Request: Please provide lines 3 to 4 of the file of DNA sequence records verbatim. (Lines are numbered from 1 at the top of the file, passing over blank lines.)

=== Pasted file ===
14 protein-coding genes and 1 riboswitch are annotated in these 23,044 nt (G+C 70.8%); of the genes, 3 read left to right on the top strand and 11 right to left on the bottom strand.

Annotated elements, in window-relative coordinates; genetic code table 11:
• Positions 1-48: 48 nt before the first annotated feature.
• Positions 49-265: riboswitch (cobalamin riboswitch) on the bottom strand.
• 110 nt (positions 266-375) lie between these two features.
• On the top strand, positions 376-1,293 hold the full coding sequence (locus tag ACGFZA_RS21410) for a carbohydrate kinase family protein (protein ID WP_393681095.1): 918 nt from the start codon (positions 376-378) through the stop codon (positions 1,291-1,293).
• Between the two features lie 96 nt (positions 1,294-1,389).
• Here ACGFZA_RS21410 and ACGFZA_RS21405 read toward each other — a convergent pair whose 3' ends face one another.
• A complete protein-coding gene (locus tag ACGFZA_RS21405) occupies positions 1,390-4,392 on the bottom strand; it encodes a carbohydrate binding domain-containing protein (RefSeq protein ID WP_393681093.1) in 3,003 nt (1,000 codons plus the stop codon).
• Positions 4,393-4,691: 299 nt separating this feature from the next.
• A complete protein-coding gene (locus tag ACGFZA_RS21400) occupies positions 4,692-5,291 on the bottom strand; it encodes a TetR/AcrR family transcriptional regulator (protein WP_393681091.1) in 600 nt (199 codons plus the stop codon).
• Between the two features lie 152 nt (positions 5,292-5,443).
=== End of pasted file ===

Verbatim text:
• Positions 1-48: 48 nt before the first annotated feature.
• Positions 49-265: riboswitch (cobalamin riboswitch) on the bottom strand.